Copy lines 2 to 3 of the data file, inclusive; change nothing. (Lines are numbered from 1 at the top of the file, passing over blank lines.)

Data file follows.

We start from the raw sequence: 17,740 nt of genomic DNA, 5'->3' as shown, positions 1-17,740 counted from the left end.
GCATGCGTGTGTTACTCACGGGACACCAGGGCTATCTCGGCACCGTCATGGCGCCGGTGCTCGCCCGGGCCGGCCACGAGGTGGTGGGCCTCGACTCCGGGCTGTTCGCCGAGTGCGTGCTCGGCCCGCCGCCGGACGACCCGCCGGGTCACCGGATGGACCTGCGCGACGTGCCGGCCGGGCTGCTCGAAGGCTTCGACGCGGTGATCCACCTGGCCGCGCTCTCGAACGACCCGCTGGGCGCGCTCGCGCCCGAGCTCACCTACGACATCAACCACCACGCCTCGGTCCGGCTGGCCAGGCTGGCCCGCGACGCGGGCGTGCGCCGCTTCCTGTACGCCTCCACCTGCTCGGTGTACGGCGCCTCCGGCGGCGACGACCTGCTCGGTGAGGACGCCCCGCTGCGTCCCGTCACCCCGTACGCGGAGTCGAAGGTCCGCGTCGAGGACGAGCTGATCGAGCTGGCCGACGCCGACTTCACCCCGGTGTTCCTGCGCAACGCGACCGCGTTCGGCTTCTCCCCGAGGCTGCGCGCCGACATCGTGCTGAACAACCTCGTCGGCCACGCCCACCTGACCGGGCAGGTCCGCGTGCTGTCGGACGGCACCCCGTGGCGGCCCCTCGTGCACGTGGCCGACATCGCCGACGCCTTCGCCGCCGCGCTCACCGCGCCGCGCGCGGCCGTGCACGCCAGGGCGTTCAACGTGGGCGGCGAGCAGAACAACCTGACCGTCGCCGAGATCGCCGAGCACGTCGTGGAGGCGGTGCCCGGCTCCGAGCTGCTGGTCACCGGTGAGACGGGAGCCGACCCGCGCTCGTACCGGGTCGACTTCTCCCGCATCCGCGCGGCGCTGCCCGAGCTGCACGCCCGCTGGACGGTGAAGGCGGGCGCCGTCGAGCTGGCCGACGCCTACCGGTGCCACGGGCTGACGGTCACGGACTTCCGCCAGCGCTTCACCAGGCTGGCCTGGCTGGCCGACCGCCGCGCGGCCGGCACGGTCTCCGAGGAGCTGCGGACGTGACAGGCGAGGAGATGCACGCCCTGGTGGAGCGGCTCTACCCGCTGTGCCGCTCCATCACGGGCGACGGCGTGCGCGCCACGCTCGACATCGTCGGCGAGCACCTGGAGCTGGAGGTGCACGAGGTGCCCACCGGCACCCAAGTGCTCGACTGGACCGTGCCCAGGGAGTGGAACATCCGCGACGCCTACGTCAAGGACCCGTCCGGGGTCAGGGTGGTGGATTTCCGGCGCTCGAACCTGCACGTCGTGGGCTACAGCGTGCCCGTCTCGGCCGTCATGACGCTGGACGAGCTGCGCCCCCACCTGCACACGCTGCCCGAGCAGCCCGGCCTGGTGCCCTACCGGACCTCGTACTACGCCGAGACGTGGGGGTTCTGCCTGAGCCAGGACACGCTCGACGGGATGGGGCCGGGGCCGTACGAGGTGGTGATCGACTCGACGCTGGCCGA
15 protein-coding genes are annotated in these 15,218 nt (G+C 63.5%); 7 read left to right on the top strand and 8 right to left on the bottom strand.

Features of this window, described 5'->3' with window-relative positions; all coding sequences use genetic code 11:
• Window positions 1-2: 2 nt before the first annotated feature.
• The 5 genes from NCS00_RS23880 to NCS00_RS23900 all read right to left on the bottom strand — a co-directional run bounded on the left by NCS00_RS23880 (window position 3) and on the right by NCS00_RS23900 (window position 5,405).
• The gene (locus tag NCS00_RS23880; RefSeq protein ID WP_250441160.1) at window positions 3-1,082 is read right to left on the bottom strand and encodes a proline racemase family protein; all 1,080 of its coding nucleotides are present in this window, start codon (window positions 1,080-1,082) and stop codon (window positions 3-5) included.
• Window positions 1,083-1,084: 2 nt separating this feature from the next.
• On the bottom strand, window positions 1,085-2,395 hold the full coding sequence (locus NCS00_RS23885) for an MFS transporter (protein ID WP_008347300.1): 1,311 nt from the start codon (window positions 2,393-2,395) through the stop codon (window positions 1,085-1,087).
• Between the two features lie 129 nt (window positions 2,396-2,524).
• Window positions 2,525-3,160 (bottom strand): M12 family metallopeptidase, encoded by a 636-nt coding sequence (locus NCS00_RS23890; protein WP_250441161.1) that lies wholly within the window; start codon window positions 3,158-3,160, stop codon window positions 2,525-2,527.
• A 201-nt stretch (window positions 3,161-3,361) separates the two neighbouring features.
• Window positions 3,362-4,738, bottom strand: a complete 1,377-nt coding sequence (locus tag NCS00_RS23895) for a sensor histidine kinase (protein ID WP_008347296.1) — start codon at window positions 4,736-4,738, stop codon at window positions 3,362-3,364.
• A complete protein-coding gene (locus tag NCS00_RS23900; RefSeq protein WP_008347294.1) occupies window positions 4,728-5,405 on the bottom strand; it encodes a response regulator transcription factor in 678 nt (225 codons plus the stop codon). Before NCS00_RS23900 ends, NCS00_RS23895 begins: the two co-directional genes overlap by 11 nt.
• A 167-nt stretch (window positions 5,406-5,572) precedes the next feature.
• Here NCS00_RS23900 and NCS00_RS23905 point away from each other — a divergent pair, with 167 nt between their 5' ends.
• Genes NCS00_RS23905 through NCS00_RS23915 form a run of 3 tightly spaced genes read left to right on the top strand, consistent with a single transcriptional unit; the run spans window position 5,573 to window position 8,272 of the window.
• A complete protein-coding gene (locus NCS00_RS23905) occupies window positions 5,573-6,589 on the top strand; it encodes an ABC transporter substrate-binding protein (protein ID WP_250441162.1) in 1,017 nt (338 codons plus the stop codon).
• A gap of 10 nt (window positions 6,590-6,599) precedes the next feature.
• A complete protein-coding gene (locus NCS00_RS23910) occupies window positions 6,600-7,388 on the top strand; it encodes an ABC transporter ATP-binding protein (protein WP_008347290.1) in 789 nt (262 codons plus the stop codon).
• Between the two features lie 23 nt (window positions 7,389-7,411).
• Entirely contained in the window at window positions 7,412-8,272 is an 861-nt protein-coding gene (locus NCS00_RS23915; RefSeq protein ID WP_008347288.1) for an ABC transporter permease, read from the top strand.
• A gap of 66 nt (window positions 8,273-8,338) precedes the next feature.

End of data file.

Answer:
GCATGCGTGTGTTACTCACGGGACACCAGGGCTATCTCGGCACCGTCATGGCGCCGGTGCTCGCCCGGGCCGGCCACGAGGTGGTGGGCCTCGACTCCGGGCTGTTCGCCGAGTGCGTGCTCGGCCCGCCGCCGGACGACCCGCCGGGTCACCGGATGGACCTGCGCGACGTGCCGGCCGGGCTGCTCGAAGGCTTCGACGCGGTGATCCACCTGGCCGCGCTCTCGAACGACCCGCTGGGCGCGCTCGCGCCCGAGCTCACCTACGACATCAACCACCACGCCTCGGTCCGGCTGGCCAGGCTGGCCCGCGACGCGGGCGTGCGCCGCTTCCTGTACGCCTCCACCTGCTCGGTGTACGGCGCCTCCGGCGGCGACGACCTGCTCGGTGAGGACGCCCCGCTGCGTCCCGTCACCCCGTACGCGGAGTCGAAGGTCCGCGTCGAGGACGAGCTGATCGAGCTGGCCGACGCCGACTTCACCCCGGTGTTCCTGCGCAACGCGACCGCGTTCGGCTTCTCCCCGAGGCTGCGCGCCGACATCGTGCTGAACAACCTCGTCGGCCACGCCCACCTGACCGGGCAGGTCCGCGTGCTGTCGGACGGCACCCCGTGGCGGCCCCTCGTGCACGTGGCCGACATCGCCGACGCCTTCGCCGCCGCGCTCACCGCGCCGCGCGCGGCCGTGCACGCCAGGGCGTTCAACGTGGGCGGCGAGCAGAACAACCTGACCGTCGCCGAGATCGCCGAGCACGTCGTGGAGGCGGTGCCCGGCTCCGAGCTGCTGGTCACCGGTGAGACGGGAGCCGACCCGCGCTCGTACCGGGTCGACTTCTCCCGCATCCGCGCGGCGCTGCCCGAGCTGCACGCCCGCTGGACGGTGAAGGCGGGCGCCGTCGAGCTGGCCGACGCCTACCGGTGCCACGGGCTGACGGTCACGGACTTCCGCCAGCGCTTCACCAGGCTGGCCTGGCTGGCCGACCGCCGCGCGGCCGGCACGGTCTCCGAGGAGCTGCGGACGTGACAGGCGAGGAGATGCACGCCCTGGTGGAGCGGCTCTACCCGCTGTGCCGCTCCATCACGGGCGACGGCGTGCGCGCCACGCTCGACATCGTCGGCGAGCACCTGGAGCTGGAGGTGCACGAGGTGCCCACCGGCACCCAAGTGCTCGACTGGACCGTGCCCAGGGAGTGGAACATCCGCGACGCCTACGTCAAGGACCCGTCCGGGGTCAGGGTGGTGGATTTCCGGCGCTCGAACCTGCACGTCGTGGGCTACAGCGTGCCCGTCTCGGCCGTCATGACGCTGGACGAGCTGCGCCCCCACCTGCACACGCTGCCCGAGCAGCCCGGCCTGGTGCCCTACCGGACCTCGTACTACGCCGAGACGTGGGGGTTCTGCCTGAGCCAGGACACGCTCGACGGGATGGGGCCGGGGCCGTACGAGGTGGTGATCGACTCGACGCTGGCCGA
15 protein-coding genes are annotated in these 15,218 nt (G+C 63.5%); 7 read left to right on the top strand and 8 right to left on the bottom strand.